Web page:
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Tuesday, 19 February 2002
Page: 419

Mr BAIRD (2:26 PM) —My question is addressed to the Treasurer. Would the Treasurer advise the House how international forecasters view the Australian economy? Would the Treasurer also advise the House of the views of local economic commentators?

Mr COSTELLO (Treasurer) —I thank the honourable member for Cook for his question and for his interest in the Australian and international economic situation, which impacts so very directly on the lives of all Australians. I know the home buyers in the electorate of Cook have a great interest in interest rates and the direction in which the economy is heading. The member for Cook will know that through the last year the United States economy went into recession, as did Japan, Singapore, Taiwan and most of Asia. But the Australian economy appears to have survived the largest international downturn in the last 30 years.

I think both sides of the House will say that is a good thing for Australia: that we have managed to keep our economy growing and strong through an international downturn. You can think back to just 1990, when the international situation was not nearly as severe and yet Australia was in deep recession with 17 per cent interest rates at that time and a haemorrhaging budget. How much worse would it have been in this international downturn if the government had not strengthened the Australian economy?

According to the Economist magazine in its survey of 15 industrialised countries for growth rates in 2002, Australia is forecast on average—an average of all of the forecasters surveyed—to have a growth rate of 3.3 per cent. Not only is it the highest growth rate of the 15 developed nations in the world that are carried in the Economist but it is the highest by a substantial amount. There is no other economy surveyed where the average is above two per cent, and yet Australia is forecast at an average of 3.3 per cent. So Australia is not just leading the world but leading the world by a very substantial margin, and doing it at a time when the international economy is probably the weakest it has been in three decades.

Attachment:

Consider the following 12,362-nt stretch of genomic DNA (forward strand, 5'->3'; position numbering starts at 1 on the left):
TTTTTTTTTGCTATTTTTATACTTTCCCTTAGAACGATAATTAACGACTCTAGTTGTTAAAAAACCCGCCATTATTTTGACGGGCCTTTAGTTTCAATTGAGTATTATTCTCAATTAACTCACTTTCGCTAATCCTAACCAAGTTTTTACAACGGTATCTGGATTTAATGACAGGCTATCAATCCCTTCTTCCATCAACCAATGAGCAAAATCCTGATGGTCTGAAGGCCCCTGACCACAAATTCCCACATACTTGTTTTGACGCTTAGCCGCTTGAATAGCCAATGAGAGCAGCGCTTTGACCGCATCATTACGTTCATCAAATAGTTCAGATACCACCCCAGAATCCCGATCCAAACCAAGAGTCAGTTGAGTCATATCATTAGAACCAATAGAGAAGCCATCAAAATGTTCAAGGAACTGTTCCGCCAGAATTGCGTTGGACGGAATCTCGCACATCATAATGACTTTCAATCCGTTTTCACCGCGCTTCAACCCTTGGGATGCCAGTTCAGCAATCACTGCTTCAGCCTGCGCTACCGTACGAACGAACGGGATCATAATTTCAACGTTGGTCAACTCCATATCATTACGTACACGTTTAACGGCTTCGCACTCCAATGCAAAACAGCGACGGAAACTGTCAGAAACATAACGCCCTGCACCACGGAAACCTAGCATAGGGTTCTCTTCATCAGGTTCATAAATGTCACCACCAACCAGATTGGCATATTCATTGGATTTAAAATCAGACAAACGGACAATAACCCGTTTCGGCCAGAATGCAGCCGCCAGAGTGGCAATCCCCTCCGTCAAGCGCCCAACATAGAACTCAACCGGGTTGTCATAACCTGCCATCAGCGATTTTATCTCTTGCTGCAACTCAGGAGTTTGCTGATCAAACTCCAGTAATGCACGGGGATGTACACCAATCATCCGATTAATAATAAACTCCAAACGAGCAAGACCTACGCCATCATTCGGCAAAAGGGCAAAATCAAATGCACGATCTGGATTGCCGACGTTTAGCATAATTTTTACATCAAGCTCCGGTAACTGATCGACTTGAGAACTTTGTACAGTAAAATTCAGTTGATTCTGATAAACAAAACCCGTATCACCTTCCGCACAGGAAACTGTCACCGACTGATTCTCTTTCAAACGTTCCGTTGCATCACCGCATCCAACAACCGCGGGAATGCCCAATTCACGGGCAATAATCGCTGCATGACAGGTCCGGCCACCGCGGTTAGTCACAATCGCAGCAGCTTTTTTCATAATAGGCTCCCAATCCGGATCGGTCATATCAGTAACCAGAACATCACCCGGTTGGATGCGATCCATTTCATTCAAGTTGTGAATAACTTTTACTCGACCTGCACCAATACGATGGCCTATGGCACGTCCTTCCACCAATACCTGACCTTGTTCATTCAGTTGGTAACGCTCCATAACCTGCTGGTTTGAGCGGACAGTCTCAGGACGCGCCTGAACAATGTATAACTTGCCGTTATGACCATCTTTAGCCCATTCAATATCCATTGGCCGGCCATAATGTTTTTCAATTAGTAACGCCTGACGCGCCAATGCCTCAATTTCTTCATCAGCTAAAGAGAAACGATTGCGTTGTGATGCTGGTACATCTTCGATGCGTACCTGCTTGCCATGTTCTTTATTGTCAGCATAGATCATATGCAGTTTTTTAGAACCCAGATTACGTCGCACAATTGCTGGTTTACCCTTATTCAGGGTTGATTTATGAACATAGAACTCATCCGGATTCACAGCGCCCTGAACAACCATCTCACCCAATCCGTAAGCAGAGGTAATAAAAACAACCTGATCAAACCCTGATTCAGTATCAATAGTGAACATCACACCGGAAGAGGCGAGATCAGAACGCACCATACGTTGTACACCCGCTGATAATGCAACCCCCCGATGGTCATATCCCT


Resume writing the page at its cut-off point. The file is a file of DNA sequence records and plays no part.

Standard and Poors attributed this resilience in the Australian economy to structural reforms, low fiscal debt, stable inflation and conservative macro-economic management. As Standard and Poors have recognised, the government's economic management throughout the course of the last couple of years has managed to insulate Australia against the great challenge we have had from overseas. Standard and Poors praised Australia's fiscal flexibility, underpinned by low public debt.

If you wanted one difference between Labor Party economic management and Liberal-National Party economic management it can be illustrated in this way: in its last five budgets the Australian Labor Party ran up cumulated debt of $80 billion. After turning around the budget, this government has now repaid $56 billion of that $80 billion. That is why Standard and Poors can talk about low public debt.

Mr Tanner —How did you do it? You sold everything.

Mr COSTELLO —The Socialist Left member for Melbourne talks about privatisation. What, like the Commonwealth Bank? Like Qantas? Like Australian Airlines? Every now and again the Socialist Left member, as he hovers around the Macquarie Bank, likes to prove he is a modern socialist in favour of privatisation.

Let me tell you what the Labor Party's privatisation policy was about: they ran a deficit, they sold off assets and they were still in the red and borrowed $80 billion. It is absolutely extraordinary. We would like to see a modern socialist in the member for Melbourne's modern mantra. We would like to see him go back into all of those merchant banks and tell them how he really is in favour of foreign ownership, how he really is in favour of Telstra privatisation and how he is really going to become a very model of a modern socialist. The member for Melbourne: the very, very model of a modern socialist Melbourne. That is what we would like to see because we might actually get some thinking out of the Australian Labor Party.

We welcome back the member for Werriwa. It is good to see him back on the front bench. He is another modern socialist. When he left the back bench of the Labor Party and came down the front he raised the average IQ of both the backbench and the frontbench of the Australian Labor Party. Now he engages in a new experiment: is it possible to be a thinker on the front bench of the Australian Labor Party? We wait with interest.